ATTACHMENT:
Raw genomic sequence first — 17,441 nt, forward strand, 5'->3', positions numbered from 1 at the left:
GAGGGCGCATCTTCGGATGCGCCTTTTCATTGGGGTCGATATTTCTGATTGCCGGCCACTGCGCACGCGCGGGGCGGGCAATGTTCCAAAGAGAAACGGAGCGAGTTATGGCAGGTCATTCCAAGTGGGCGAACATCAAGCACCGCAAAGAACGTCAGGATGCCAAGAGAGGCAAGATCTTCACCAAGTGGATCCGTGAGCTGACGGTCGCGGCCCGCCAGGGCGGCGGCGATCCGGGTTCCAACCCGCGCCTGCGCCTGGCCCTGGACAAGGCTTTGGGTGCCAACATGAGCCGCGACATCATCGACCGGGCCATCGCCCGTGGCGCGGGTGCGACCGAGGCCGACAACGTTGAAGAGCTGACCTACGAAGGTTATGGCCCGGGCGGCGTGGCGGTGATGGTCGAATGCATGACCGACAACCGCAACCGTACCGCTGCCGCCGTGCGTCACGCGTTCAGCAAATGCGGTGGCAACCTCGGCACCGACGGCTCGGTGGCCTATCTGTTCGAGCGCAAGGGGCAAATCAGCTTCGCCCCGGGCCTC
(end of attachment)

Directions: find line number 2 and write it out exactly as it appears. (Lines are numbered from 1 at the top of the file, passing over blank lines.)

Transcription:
GAGGGCGCATCTTCGGATGCGCCTTTTCATTGGGGTCGATATTTCTGATTGCCGGCCACTGCGCACGCGCGGGGCGGGCAATGTTCCAAAGAGAAACGGAGCGAGTTATGGCAGGTCATTCCAAGTGGGCGAACATCAAGCACCGCAAAGAACGTCAGGATGCCAAGAGAGGCAAGATCTTCACCAAGTGGATCCGTGAGCTGACGGTCGCGGCCCGCCAGGGCGGCGGCGATCCGGGTTCCAACCCGCGCCTGCGCCTGGCCCTGGACAAGGCTTTGGGTGCCAACATGAGCCGCGACATCATCGACCGGGCCATCGCCCGTGGCGCGGGTGCGACCGAGGCCGACAACGTTGAAGAGCTGACCTACGAAGGTTATGGCCCGGGCGGCGTGGCGGTGATGGTCGAATGCATGACCGACAACCGCAACCGTACCGCTGCCGCCGTGCGTCACGCGTTCAGCAAATGCGGTGGCAACCTCGGCACCGACGGCTCGGTGGCCTATCTGTTCGAGCGCAAGGGGCAAATCAGCTTCGCCCCGGGCCTC